Fortunately, marvelously, devices built by men and women and under the control of men and women continue to orbit the Earth and fan out across the solar system. Last week’s report that the Curiosity rover has discovered what could be microbially-produced methane reminds us that Mars is an alluring planet—whose secrets can be disclosed by robotic instruments. The New Horizons spacecraft, launched in 2006, will reach Pluto next July, achieve the first reconnaissance of the dwarf planet, and fly on to other icy Kuiper Belt Objects in the 2020s and 2030s. After traveling beyond Mars in 2012, NASA’s Juno probe returned last year to the vicinity of Earth for a gravity assist, and it’s now on its accelerated way to enter orbit around Jupiter on July 4, 2016. We live in a golden age of exploration, conducted by heroic navigators who sit at computer consoles, pursuing 21st century virtues like intellect, ingenuity and teamwork.
NASA’s effort to develop a crewed Mars mission, without the reasonable expectation of long-term funding, compromises the effort to explore the rest of the solar system, as well as research specifically designed to look for life. It makes more sense now to follow up the discoveries made by the Kepler space telescope by using advanced telescopes to search for life on the newly found planets around other stars. In our solar system, if there’s alien life, it may be found in the ocean beneath the surface of Jupiter’s moon Europa, or within the water vapor geysers erupting from Saturn’s moon Enceladus. We should send new robotic spacecraft there. The dogma about sending people to Mars will only impede the discovery of extraterrestrial life in our time.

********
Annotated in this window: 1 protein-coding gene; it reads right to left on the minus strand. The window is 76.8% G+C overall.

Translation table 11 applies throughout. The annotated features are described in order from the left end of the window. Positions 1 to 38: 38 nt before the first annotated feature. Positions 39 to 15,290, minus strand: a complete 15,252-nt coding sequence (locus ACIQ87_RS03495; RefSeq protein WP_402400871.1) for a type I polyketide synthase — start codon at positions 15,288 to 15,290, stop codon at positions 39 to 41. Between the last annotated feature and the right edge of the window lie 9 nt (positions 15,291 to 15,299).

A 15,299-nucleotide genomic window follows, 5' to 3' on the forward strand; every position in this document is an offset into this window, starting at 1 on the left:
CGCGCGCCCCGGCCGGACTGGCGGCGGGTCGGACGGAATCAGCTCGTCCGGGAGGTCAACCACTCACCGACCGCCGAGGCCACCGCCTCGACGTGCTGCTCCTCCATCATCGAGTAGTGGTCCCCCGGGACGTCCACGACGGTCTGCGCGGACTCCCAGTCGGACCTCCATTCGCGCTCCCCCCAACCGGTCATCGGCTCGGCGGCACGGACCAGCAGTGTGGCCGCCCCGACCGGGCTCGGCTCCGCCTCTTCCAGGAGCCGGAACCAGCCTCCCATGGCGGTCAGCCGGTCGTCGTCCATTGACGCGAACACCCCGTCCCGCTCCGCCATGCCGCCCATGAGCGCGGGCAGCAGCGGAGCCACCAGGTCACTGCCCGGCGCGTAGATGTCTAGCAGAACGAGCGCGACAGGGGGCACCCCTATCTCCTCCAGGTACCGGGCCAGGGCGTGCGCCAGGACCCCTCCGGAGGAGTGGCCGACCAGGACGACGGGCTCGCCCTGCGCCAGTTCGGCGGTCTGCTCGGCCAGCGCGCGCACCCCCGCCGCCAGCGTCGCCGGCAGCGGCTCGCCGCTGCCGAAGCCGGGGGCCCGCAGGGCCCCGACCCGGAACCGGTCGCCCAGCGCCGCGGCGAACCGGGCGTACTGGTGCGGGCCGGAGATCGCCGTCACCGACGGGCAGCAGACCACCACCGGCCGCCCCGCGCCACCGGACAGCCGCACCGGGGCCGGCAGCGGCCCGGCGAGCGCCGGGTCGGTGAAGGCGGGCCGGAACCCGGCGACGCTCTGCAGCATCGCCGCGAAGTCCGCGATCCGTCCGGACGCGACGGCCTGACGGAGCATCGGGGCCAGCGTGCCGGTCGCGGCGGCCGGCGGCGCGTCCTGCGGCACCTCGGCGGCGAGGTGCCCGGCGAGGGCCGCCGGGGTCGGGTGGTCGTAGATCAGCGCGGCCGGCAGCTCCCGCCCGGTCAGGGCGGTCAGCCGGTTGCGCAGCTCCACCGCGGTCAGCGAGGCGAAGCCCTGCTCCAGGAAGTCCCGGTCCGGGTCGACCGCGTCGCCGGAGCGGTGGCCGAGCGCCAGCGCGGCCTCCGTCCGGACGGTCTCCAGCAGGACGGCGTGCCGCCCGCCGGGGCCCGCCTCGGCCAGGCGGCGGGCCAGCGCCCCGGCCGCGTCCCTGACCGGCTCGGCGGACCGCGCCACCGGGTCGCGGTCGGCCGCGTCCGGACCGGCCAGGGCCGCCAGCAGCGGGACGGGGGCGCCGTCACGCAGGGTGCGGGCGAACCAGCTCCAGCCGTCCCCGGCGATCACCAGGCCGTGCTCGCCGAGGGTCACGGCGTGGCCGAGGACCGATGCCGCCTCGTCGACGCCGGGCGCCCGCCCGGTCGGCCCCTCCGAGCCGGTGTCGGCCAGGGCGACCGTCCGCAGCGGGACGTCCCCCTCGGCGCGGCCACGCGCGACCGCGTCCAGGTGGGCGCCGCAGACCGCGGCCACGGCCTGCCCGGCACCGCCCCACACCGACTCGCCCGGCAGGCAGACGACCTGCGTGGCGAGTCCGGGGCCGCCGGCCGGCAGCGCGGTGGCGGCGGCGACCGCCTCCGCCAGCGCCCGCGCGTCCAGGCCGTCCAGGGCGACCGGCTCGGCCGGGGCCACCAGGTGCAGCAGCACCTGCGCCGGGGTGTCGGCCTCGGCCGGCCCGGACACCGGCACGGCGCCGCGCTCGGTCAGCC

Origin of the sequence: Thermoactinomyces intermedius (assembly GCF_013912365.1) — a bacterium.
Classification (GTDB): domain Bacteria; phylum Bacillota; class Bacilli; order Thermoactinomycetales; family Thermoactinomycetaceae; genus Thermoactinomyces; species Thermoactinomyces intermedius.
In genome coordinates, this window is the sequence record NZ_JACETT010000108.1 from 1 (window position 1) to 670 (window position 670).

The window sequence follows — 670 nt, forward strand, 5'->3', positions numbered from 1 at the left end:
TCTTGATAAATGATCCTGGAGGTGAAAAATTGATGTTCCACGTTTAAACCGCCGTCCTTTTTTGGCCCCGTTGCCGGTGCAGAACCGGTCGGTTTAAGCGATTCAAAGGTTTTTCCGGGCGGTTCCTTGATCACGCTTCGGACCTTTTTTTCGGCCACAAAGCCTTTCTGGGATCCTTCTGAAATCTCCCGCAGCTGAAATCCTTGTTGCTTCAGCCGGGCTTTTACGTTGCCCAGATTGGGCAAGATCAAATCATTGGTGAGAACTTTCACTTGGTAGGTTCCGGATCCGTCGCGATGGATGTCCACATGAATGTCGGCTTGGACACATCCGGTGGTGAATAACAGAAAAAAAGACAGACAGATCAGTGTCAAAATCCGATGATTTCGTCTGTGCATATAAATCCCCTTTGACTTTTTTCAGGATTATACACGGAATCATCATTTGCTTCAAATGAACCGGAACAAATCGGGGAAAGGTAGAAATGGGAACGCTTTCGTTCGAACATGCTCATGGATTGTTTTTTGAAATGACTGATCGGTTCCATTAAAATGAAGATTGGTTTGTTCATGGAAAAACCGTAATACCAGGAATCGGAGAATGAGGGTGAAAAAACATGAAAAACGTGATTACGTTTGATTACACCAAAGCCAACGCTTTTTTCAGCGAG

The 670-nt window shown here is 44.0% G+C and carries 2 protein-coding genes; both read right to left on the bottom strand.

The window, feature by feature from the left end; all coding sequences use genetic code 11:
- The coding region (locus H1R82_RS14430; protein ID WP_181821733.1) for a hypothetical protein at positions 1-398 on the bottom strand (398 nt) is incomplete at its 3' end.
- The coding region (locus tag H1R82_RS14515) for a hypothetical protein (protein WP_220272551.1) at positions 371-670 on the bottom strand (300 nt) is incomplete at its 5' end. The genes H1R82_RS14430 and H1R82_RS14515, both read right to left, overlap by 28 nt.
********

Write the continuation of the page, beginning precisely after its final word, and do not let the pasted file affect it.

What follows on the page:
Looking beyond our time, and still thinking boldly about going where no human-built machine has gone before, it may not be too early to start talking about launching a robotic mission to the nearest star system: the three stars located four light years away, including the bright double-star system of Alpha Centauri. You can easily see Alpha Centauri tonight, if you’re reading this in the southern hemisphere. It’s the third brightest star in the night sky, outshone only by Sirius and Canopus. One of the double stars is the same color and type as our sun. We’ve found tentative evidence of at least one planet in orbit around it. Costly and technologically intimidating, the flight would take many generations or even centuries, while history wrought its changes on our nations and our politics, our science, our culture and our mores. We would have to wait patiently for the signal of its arrival and for its first discoveries. But this project can be embarked upon in this century. Rather than indulging in fantasies about settling other planets, we would be expressing the commitment to get our act together here on Earth, our only home in a vast, inhospitable universe.